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Wild Parsnip

Source: Nathan Winter, University of Minnesota Extension

Wild parsnip (Pastinaca sativa) continues to spread throughout Minnesota. This plant is considered an invasive species and the Minnesota Department of Agriculture considers it a prohibited noxious weed on the control list. Prohibited noxious weeds must be eradicated or controlled in accordance with the Minnesota Noxious Weed Law (MN Statues 18.75-18.91). This law defines a noxious weed as an annual, biennial, or perennial plant that the Commissioner of Agriculture designates to be injurious to public health, the environment, public roads, crops, livestock, or other property. This weed is on the same prohibited noxious weed list as Canada thistle (Cirsium arvense (L.) Scop.).

According to, the Minnesota Department of Agriculture, and the Ohio Perennial and Biennial Weed Guide, wild parsnip is a biennial/perennial herb that can grow up to 5 feet in height.  Most often this plant is a biennial and is typically 3-5 feet tall. Leaves are alternate (1 leaf per node), compound (5 to 11 leaflets), and branched with jagged teeth. Leaflets are yellowish-green, shiny, oblong, coarsely-toothed, and either mitten- or diamond-shaped. Flowering occurs from May to June, when hundreds of yellow flowers develop. Flowers are arranged in an umbel. Fruits are dry, smooth, slightly winged, and flattened on back. Fruits each contain two seeds, which are dispersed in the fall. Wild parsnip reproduces through seed. Wild parsnip is native to Eurasia and occurs in sunny areas with varying degrees of soil moisture.  Typically, this plant is found in ditches and in perennial non-cultivated landscapes. Some similar species that look similar include golden alexander and giant hogweed.

According to the University of Minnesota Extension Wild Parsnip publication regarding toxins and toxicity, wild parsnip may contain chemicals called furanocoumarins. There is toxicity during all growth stages of the plant, when eaten fresh or dried in hay. High concentrations of furanocoumarins have been founds in the seeds as well. The toxic dose of wild parsnip is not known. The toxic dose of other plants known to accumulate furanocoumarins has not been established either.  The publication continues:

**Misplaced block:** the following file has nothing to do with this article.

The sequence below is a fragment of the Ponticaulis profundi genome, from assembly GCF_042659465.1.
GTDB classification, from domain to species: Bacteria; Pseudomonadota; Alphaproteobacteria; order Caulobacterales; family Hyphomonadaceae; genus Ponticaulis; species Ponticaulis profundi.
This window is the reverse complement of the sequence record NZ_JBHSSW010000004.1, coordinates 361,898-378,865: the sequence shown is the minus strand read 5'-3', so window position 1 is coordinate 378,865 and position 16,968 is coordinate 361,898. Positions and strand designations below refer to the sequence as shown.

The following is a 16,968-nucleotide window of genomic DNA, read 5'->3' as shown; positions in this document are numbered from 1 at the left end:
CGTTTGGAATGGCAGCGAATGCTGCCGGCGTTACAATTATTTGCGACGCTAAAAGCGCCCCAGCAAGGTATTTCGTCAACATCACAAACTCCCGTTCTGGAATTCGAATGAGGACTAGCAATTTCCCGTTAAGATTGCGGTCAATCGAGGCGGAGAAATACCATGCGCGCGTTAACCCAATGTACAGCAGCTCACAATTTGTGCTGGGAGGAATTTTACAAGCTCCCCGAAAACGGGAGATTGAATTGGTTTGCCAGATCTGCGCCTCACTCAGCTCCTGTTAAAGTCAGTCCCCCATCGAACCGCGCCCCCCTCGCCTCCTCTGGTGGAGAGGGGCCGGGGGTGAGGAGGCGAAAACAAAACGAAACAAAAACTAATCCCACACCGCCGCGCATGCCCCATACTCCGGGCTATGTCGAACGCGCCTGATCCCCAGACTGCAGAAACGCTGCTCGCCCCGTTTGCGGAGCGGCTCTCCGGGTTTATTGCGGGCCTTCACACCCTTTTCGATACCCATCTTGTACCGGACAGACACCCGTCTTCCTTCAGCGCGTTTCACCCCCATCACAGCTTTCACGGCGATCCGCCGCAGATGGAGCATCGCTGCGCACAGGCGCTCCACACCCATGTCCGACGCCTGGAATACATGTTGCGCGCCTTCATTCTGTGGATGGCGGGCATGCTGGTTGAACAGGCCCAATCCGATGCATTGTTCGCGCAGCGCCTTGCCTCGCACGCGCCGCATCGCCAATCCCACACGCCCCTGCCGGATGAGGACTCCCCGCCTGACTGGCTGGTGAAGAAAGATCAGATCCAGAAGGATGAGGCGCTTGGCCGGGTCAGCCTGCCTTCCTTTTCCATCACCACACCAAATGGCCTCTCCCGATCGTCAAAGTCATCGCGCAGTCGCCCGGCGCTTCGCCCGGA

Severe sunburn (photosensitivity) occurs in people and animals ingesting furanocoumarins if they are exposed to UV light after ingestion. Sunburn occurs after ingestion due to the furanocoumarin circulation in the blood vessels just below the skin. The UV light exposure is almost always from the sun. Severe sunburn occurs on the white or other light skinned areas, but not the black, brown, or other dark skinned areas, because melanin in the dark skin absorbs the UV light and prevents it from reacting with the furanocoumarins. Consequently, severe sunburn in livestock ingesting furanocoumarin-containing plants is reduced if the livestock are shaded from the ultraviolet sunlight.

Problems can also occur when in contact with wild parsnip. Sap contact with the skin in the presence of sunlight can cause a rash that often leads to blisters and discoloration of the skin (phytophotodermatitis). Be sure to wear gloves, long sleeves, and pants when in contact with wild parsnip.

The University of Wisconsin Extension Wild Parsnip publication highlights some of the control strategies and effectiveness in season and following season after treatment. Pulling or cutting the root out 1-2” below the surface is 90-100% effective in season and 70-90% the following year. Mowing after the emergence of flower heads, but before the seeds enlarge is 90-100% effective in season and 50-70% the following year. Prescribed burning in the spring is 50-70% effective in season and less than 50% the following year. Grazing during the midseason is 50-70% effective in season and less than 50% the following year. Remember that grazing can cause photosensitivity if they consume large amounts of wild parsnip.

Foliar herbicides can be applied directly to plants or broadcast across an infested area. The University of Wisconsin Extension suggests the following herbicides for control of wild parsnip: 2, 4-D, aminocyclopyrachlor + chlorsulfuron, chlorsulfuron, dicamba + 2, 4-D, glyphosate, and metsulfuron. Remember to read and follow the label for proper application and use. Some herbicides are selective and others are non-selective in regards to the control of weed and desirable plants. Typically, herbicides are going to be the most effective when utilized in the spring and fall on smaller plants. Wild parsnips is a biennial/perennial and they will typically be a smaller (6”) in the rosette stage. Control during this stage will help alleviate the number of larger mature plants the following year. Be sure to follow the label if you intend to hay or graze areas that have been treated with an herbicide. Some restriction periods may apply.

Desired weed control can be achieved over time and it will probably include a combination of non-chemical and chemical control. Plan a strategy to control these weeds for more than one year. Once under control, continue to watch for new problem areas.

Photo Credit:
Schaefer, Kristine. Wild Parsnip. N.d. Iowa State University Extension Integrated Crop Management Image Gallery. Wild Parsnip | Integrated Crop Management. Web. 29 July 2015.